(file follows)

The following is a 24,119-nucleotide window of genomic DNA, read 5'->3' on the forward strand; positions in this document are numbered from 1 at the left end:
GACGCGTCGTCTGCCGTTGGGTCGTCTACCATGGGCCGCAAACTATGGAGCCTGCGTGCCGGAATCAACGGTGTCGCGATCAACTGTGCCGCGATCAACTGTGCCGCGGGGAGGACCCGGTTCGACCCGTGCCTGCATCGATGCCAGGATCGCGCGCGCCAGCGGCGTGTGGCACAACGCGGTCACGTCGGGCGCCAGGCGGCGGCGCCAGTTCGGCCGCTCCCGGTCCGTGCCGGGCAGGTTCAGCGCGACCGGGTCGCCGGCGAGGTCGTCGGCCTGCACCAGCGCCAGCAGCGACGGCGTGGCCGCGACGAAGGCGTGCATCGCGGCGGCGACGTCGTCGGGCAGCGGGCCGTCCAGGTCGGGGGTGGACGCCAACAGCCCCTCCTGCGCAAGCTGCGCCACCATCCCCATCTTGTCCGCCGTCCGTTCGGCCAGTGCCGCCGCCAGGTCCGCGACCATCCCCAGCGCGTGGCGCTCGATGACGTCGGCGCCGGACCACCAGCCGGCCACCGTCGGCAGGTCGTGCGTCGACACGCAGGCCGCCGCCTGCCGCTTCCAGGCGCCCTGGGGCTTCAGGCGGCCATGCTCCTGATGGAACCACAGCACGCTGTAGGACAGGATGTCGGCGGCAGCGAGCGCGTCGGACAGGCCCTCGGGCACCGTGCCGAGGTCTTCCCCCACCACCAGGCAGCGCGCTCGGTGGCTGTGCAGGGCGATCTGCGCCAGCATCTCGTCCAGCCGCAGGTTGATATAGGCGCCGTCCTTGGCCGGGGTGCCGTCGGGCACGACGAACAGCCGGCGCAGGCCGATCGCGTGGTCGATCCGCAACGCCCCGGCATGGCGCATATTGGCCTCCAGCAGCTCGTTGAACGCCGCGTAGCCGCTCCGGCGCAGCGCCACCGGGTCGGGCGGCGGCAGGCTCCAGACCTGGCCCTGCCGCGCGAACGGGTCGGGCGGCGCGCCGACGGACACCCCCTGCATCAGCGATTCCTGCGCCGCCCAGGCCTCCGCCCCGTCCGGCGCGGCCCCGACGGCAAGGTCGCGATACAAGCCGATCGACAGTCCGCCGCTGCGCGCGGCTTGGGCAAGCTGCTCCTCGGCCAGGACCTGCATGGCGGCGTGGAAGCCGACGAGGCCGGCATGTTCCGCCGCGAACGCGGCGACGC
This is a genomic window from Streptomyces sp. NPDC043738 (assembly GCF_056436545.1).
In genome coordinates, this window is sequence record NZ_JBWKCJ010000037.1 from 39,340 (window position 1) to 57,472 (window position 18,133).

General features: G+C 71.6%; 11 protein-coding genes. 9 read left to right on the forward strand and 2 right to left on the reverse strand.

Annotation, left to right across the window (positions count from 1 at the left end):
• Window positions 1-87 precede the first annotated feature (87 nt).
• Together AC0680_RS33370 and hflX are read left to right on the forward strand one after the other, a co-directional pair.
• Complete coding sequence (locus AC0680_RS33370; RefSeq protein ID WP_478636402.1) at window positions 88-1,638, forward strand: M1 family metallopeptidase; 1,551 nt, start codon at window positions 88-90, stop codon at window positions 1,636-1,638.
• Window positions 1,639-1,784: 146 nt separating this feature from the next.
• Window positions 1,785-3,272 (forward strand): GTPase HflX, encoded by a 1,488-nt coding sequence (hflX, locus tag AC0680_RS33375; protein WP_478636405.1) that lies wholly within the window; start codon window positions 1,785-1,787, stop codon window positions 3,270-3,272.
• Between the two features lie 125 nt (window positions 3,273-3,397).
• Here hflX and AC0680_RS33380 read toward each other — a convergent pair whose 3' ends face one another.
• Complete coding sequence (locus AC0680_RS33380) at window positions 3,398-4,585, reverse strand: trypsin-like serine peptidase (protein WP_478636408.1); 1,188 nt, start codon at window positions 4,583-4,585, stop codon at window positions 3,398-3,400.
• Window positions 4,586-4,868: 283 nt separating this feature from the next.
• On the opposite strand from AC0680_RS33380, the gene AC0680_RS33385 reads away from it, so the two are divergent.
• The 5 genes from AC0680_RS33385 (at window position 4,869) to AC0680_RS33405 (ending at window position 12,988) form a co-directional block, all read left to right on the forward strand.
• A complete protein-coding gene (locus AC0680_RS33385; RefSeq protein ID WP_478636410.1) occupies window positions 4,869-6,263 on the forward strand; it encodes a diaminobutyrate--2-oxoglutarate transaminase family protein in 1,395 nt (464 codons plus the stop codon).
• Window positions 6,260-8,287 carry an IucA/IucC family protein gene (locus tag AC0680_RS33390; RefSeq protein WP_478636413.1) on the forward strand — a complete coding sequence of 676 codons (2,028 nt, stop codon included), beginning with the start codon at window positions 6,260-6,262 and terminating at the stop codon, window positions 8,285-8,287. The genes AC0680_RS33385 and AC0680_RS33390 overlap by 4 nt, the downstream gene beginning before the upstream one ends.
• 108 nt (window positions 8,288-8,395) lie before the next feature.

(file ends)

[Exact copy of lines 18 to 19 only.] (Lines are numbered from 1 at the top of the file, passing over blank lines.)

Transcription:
• A complete protein-coding gene (locus AC0680_RS33385; RefSeq protein ID WP_478636410.1) occupies window positions 4,869-6,263 on the forward strand; it encodes a diaminobutyrate--2-oxoglutarate transaminase family protein in 1,395 nt (464 codons plus the stop codon).
• Window positions 6,260-8,287 carry an IucA/IucC family protein gene (locus tag AC0680_RS33390; RefSeq protein WP_478636413.1) on the forward strand — a complete coding sequence of 676 codons (2,028 nt, stop codon included), beginning with the start codon at window positions 6,260-6,262 and terminating at the stop codon, window positions 8,285-8,287. The genes AC0680_RS33385 and AC0680_RS33390 overlap by 4 nt, the downstream gene beginning before the upstream one ends.